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Author Rizwana Abdul Azeez, author.

Title Negotiating Malay identities in Singapore : the role of modern Islam / Rizwana Abdul Azeez.

Published Brighton ; Chicago ; Toronto : Sussex Academic Press, 2016.


Location Call No. Status
 UniM Bail  322.1088297 RIZW    AVAILABLE
Physical description xii, 237 pages, 8 unnumbered pages of plates : illustrations ; 24 cm.
Series The Sussex Library of Asian and Asian American studies.
Sussex library of Asian and Asian American studies.
Bibliography Includes bibliographical references (pages 212-231) and index.
Contents A prologue: the Singapore State, power talk and Malays -- Modernising Singapore Malays -- The state's gaze on Malays -- The State and its management of religion -- Implementing modernity: omissions and ambivalences -- The administration of Muslim law act and MUIS: bureaucratised places and personal spaces -- Time: logically coherent versus socially coherent approaches -- Jawi, Romanised Malay and English: dialectical co-existences -- Conclusion -- Appendix A: The Singapore Muslim Identity (SMI) project -- Appendix B: -- The chain of authority (Ijazah) of Umar bin Abd al-Rahman.
Summary "Singapore Malays subscribe to mostly traditional rather than modern interpretations of Islam. Singapore state officials, however, wish to curb the challenges such interpretations bring to the country's political, social, educational and economic domains. Thus, these officials launched a programme to socially engineer modern Muslim identities amongst Singapore Malays in 2003, which is ongoing. Negotiating Malay Identities in Singapore documents a variety of ethnographic encounters that point to the power struggles surrounding two basic and very different ways of living. While the Singapore state has gained some successes for its project, it has also faced significant and multiple setbacks. Amongst them, state officials have had to contend with traditional Islamic authority that Malay elders carry and who cannot be ignored because these elders are time-entrenched figures of repute in their community. One of the book's significant contributions is that it documents how Singapore, an avowedly secular state, has now turned to Islam as a tool for governance. Just as significant are the insights the study provides on another aspect of Singapore state governance, one usually described as 'authoritarian'. The book demonstrates that even authoritarian states can face serious obstacles in the face of religion's influence over its followers. Moreover, the academic literature on Singapore Malays is sparse and this work not only fills gaps in the existing literature but provides new and original research data"-- Provided by publisher.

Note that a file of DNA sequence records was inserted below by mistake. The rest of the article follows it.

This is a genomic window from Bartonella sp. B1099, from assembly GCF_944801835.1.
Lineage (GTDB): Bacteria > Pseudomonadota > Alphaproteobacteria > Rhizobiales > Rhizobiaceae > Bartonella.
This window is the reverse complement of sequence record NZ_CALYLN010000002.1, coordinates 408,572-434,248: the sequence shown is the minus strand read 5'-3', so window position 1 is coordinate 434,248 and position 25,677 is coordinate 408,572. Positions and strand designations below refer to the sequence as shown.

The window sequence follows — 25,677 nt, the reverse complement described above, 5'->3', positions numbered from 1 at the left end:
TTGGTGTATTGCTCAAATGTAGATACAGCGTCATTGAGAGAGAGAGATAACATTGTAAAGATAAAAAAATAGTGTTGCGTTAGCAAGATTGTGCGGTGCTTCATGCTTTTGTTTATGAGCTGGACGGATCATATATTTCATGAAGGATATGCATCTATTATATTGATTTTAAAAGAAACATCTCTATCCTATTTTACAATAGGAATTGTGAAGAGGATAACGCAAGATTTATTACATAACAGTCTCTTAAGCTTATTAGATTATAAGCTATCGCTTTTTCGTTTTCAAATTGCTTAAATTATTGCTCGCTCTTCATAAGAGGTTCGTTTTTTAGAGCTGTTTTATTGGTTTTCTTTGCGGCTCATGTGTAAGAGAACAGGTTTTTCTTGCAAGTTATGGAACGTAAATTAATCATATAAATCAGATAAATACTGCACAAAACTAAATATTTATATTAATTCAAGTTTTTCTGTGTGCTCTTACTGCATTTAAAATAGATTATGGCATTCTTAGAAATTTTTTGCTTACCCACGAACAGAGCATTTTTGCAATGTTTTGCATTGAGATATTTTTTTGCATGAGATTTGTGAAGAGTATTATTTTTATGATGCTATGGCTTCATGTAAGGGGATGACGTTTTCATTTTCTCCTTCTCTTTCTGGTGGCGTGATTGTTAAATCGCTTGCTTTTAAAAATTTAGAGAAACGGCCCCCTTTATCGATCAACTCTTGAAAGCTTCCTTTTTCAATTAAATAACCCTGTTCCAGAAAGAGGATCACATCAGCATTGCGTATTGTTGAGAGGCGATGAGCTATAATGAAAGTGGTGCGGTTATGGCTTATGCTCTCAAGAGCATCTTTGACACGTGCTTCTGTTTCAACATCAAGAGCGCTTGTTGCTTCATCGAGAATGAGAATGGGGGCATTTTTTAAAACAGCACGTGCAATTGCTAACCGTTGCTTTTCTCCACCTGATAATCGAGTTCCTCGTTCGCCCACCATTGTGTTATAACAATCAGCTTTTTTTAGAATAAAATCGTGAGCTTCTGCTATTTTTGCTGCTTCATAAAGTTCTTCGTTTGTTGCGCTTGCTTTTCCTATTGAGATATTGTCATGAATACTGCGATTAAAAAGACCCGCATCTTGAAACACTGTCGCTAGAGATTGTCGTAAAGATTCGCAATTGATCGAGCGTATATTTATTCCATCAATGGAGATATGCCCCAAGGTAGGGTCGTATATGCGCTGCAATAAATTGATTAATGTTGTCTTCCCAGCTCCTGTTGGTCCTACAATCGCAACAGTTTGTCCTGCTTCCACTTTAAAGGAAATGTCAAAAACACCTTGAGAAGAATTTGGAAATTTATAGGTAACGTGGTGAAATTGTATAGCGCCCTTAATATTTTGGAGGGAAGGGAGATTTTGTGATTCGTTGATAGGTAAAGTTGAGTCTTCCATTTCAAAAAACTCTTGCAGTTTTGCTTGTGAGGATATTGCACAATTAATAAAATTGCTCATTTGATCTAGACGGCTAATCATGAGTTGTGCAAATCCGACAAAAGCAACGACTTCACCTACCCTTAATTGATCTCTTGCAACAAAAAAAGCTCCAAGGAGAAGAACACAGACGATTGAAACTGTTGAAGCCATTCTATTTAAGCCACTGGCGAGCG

Subject Muslims -- Singapore.
Islam and state -- Singapore.
Malays (Asian people) -- Singapore -- Social conditions.
ISBN 9781845196967